Two years ago today, a huge natural experiment was set in motion. Its costs were enormous. The explosion of British Petroleum’s Deepwater Horizon rig resulted in the loss of eleven lives and the spillage of an unprecedented 4.9 million barrels of oil into the surrounding Gulf waters, leading BP to put aside $20 billion to cover potential costs. But as the company’s financial outlays continue to mount, is science sufficiently cashing-in on this unique marine experiment?
You have to hand it to BP – they’ve tried hard to make the best of an undeniably bad situation. While an update on efforts to clean-up a huge slippery mess of your own making may not seem an occasion for positive spin, a current BP advertising campaign in the US shows that it can be done.
Amidst images of pristine beaches, idyllic sunsets, succulent seafood and jolly looking pelicans, Gulf resident and BP representative Iris Cross cheerfully reports that “all beaches and waters are now open, for everyone to enjoy”, with many areas on the Gulf coast “having their best tourism figures in years”. Conspicuous in their absence are the words oil, damage, accident and death, as well as “oops”, negligence, lawsuit, and, indeed, sorry.
Interestingly, nestled in this absolute goldmine of not-very-subtle audience manipulation are a number of references to the science now being carried out as a result of the disaster – while the phrase “environmental damage” obviously didn’t make it past the oil giant’s PR police, BP’s establishment of a $500 million fund to research the impact of the spill was clearly deemed spin-able.
The fund, otherwise known as the Gulf of Mexico Research Initiative (GoMRI), has so far announced $164 million in grants to research institutions investigating the effects of the disaster, with the aim of “improving society’s ability to understand, respond to and mitigate the impacts of petroleum pollution and related stressors of the marine and coastal ecosystems”.
Now, to be honest, when I first heard about this fund I wasn’t entirely convinced. After all, it’s one thing to talk about a $500 million fund, but two years on from the event, where’s the other $336 million? And who gets to decide where the money goes? Is this really an attempt to make it up to Nemo and his friends or just a PR-friendly way for BP to do research that will benefit its business? And is it really possible for marine science to be conducted independently when funded by an oil company?
A little digging suggested that I was justified in my suspicions … to some extent. While less than a third of the total $500 million pot has been distributed to date, BP’s commitment lasts for ten years so there is still plenty of time for further investment, particularly if the funding is used to tackle more general issues such as research into spill-remediation technologies. Encouragingly, GoMRI also explicitly stipulates that “all research will be independent of BP, and the results will be published in peer-reviewed scientific journals with no requirement for BP approval”. So that’s a relief.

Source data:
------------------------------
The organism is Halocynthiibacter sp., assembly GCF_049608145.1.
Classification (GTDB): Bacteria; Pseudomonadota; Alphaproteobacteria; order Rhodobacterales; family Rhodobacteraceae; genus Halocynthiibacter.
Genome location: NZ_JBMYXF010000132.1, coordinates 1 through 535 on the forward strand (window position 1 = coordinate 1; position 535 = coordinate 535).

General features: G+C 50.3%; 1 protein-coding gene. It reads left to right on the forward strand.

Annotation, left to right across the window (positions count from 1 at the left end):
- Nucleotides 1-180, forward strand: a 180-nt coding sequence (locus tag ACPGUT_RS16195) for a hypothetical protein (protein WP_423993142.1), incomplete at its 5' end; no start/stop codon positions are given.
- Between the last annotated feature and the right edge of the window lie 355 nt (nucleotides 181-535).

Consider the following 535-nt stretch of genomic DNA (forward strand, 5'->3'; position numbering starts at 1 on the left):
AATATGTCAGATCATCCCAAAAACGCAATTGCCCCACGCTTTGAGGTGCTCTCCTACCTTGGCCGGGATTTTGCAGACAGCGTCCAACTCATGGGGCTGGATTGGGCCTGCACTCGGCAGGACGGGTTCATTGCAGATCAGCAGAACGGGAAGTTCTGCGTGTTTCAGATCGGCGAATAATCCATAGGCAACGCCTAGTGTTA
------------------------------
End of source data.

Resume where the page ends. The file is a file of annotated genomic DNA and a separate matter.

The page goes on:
But what about the distribution of funds in the first place? If BP aren’t able to block publication, could they potentially just turn the tap off on research they don’t like the look of?
In a nutshell – yes, probably, if they really wanted to. Funding decisions at GoMRI are made by a twenty-member Research Board, 10 of whom have been selected by BP. The purpose of this Board is to ensure the “intellectual quality, research effectiveness, and academic independence” of GoMRI programmes, putting ten of its members in the somewhat awkward position of having to ensure that other research institutions are independent from the oil and gas industry, while owing their own seat on the Board to BP.
It may also be noteworthy that one member at least, while displaying exemplary academic and intellectual credentials, nevertheless has strong industry ties. Raymond Orbach, having served at the Department of Energy under the decidedly oil-friendly President George W. Bush, is now Director of the Energy Institute at the University of Texas, (yes, fuel-guzzling-oil-drilling Texas), an establishment that endorses industry-friendly environmental policy and has strong oil and gas representation on its own advisory board. Hmmm … conflict of interests anyone?
Nevertheless, science should not bite the hand that feeds it. Oil spills may be bad for the environment, but they are also bad for business, and it’s in everyone’s best interest to mitigate the risk of future spills and attempt to minimise the damage when they do occur. For once, what’s good for BP is also good for the manatees.
BP are certainly making the most of their purportedly philanthropic contribution to science, and it is perhaps unrealistic to expect industry-funded research to be perfectly independent, but – and this is a big “but” – they were not obliged to establish this fund, and $500 million is a lot better than nothing. So, for now, as per their slightly cheesy ad campaign, I recommend that we let BP enjoy their moment in the (airbrushed) sun and smile as we squeeze every penny out of their great Gulf fund.
Image: flickr | SkyTruth